The music in the stores are reminding us that “it’s the most wonderful time of the year.” And while many people feel that way during the holidays, many others dread what the holidays bring. If you’re cringing at the thought of the holidays, here are six steps you can take to protect your mental health as we transition from turkey time to waking up in a brand-new year:
- Set your boundaries and follow them
Boundaries are simply a matter of being clear and honest about what we expect from others … and from ourselves. They help us have the confidence to steer clear of situations we know will be unpleasant or fill us with regret. It’s everything from knowing what time you’ll leave an event to quietly walking out of the room when your uncle starts ranting about politics.
- Plan ahead
Holiday events can be exhausting, so make sure you take steps to prepare yourself both physically and emotionally. Get plenty of rest, especially if you’re going to be staying up later than normal. Stay hydrated and eat thoughtfully. If you’re at your third event of the evening, you’re not obligated to eat yet another meal. Enjoy one serving of your favorite dessert instead of feeling you have to try them all.
- It’s okay to say no
When people ask you intensely personal or troubling questions, you don’t have to answer. When Aunt Brenda demands to know who you’re dating — like she always does — ignore the question or change the subject. Do that enough times, and she may even stop asking. Don’t let anyone force you to drink or eat things you don’t want. You don’t need to make a dramatic stand. Just answer confidently and remember that “no” is a complete sentence.
- It’s also okay to skip some things
Just because something is a family tradition doesn’t mean you’re required to attend if your mental health demands otherwise. Maybe it’s just been a rough year, and you don’t want to be badgered to share the details over and over. Maybe you’re just not feeling well and don’t want to spend an evening being told to look happy. Maybe it’s because you can’t believe anyone thinks it’s a good idea for you and that person at the party to ever get within 100 miles of each other again. Don’t give in when others use guilt to try to force you to change your mind.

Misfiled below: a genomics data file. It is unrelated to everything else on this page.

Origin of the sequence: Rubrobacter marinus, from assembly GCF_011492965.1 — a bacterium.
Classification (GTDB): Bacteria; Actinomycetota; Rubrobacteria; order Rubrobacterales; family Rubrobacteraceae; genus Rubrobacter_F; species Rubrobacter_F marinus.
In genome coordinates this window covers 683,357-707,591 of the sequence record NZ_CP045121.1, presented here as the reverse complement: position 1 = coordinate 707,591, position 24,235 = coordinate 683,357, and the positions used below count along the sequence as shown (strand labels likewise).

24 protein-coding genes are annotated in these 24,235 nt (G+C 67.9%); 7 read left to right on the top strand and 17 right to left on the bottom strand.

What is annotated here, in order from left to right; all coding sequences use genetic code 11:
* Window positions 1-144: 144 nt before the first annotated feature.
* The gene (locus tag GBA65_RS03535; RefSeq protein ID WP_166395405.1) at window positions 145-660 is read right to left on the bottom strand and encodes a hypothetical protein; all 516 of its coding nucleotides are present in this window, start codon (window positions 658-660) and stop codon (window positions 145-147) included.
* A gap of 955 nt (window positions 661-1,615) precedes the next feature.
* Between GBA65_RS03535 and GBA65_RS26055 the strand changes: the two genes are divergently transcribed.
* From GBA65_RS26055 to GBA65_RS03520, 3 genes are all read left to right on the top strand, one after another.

- Focus on what you can control
Okay, so you’re obligated to attend the company Christmas party even though you know that one individual’s going to be intoxicated and in obnoxious pursuit of you. Ask a couple of your trusted coworkers to keep an eye on you and swoop in if you get cornered. You may not be in control of every situation, but you can think of actions to make them less frightening or frustrating … like practicing a confident response for the inevitable question you just won’t answer. “Why, Aunt Brenda, weren’t you the one who always told me it was impolite to pry?”
- Be mindful of what is going well
Try as we may, we can’t escape human nature. And part of that nature is the way we react to risks. Our ancestors were from a time when every day was an exercise in simple survival. Unfortunately, we inherited their brains’ watchfulness in identifying and reacting to threats like hungry panthers. When some daily thing doesn’t work out, our brain instinctively wonders whether we’re about to become panther food, and floods us with stress hormones so we can leap to safety.
Know what? The opposite works, too. If we make a conscious effort to notice the good things in and around our lives, our brains release happiness hormones. Then a funny thing happens: our brain so enjoys those hormones that it starts noticing more good things. (Want to make it even more effective? Practice gratitude for the good things in your life, and you’ll feel happier. True story.) Not sure there are any good things in your life? You might want to give some thought to sitting down with one of our counselors, because we know good things are there, but something is interfering with your ability to notice them. Set a time to talk, and we may be able to sharpen your focus on the good.